Been noticing some things that appear to be mistakes in the auto-populate macros... I assumed you would catch them over time after you started auto-populating, but they're still fairly common.
Recent examples -
10/06 Review of Silver
The text states "A positive long-term leverage oscillator defines an up impulse and bear phase (chart 2)." But chart 2 shows a down impulse near -50% and fill color is green for bull phase.
10/13 COT Matrix
shows BULL XO for Gold leverage with ITCO -41% and LTCO -18%. The prior week matrix shows gold leverage at ITCO -36% LTCO -45%. There was no XO this week. The last XO was on 9/22 matrix.
Again, I'm guessing these are form fields that are auto-populated. It appears the macros need to be checked for accuracy.
Thanks, and keep up the good work!
Correct and very astute.
Everything is being reprogrammed. Data from the old COT tables will not match. I am considering removing ITCO (intermediate trends ) from price and leverage in the COT Matrix. While some readers may be correctly using ITCOs and the older, faster LTCO for shorter-term risk management and trading, their frequent signals are likely confusing them. Confusion often leads to inaction for the average investor. This is bad.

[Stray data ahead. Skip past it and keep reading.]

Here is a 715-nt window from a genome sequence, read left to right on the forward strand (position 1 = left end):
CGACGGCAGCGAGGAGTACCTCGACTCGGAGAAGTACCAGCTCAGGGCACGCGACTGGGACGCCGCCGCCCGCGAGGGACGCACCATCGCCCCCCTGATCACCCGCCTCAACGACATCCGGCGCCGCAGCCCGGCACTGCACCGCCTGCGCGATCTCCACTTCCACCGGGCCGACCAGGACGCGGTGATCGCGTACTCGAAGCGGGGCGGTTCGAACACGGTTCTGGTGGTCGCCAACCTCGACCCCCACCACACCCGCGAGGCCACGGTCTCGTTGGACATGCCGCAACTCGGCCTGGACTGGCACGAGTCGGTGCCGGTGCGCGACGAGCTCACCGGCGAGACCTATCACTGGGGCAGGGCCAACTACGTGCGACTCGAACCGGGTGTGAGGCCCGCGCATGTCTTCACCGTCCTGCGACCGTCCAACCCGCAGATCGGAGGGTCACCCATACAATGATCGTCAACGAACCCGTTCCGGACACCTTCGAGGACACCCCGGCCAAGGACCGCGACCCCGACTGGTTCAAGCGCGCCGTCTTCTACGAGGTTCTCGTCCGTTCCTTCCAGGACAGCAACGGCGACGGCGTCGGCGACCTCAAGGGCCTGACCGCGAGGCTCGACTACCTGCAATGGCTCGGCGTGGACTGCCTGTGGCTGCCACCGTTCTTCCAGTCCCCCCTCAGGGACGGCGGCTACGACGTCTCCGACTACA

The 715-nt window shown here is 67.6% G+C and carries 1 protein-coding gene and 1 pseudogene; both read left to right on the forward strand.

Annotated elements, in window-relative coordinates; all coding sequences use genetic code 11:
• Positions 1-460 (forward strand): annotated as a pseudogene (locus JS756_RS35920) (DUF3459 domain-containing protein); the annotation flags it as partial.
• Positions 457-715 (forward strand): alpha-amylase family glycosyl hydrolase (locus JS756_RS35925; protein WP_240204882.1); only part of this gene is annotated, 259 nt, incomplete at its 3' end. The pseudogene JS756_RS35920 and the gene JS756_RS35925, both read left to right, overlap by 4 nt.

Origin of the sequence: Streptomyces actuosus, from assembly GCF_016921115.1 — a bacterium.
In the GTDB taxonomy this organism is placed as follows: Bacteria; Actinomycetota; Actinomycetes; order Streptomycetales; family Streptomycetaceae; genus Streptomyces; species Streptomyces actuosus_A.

I have slowed down price and leverage trends (why numbers don't match) to reduce the number of bullish and bearish crossovers. In other words, less frequent crossovers, should not be ignored. Either tighten risk management or follow the trend.
DI and CAP lead leverage trends. For example, Nasdaq 100's bullish setup, likely foreshadows bullish crossovers in leverage and price. Leverage often leads price, so a bullish crossover in leverage is expected first. The simultaneous agreement of price and leverage trends define highly organized impulses. The US Dollar Index defines a highly organized impulse.
Today's SP 500 Review, the latest attempt to reduce information and shorten the format (less charts), should be a cleaner.
The computer does autofill, but frankly, it's not 'smart' enough to interpret the message of the market consistently. It does pretty good, but, if left unchecked, it generates plenty of confusing interpretations. The computer cannot handle cycle of accumulation and distribution interpretations at all. That's where I must step in.
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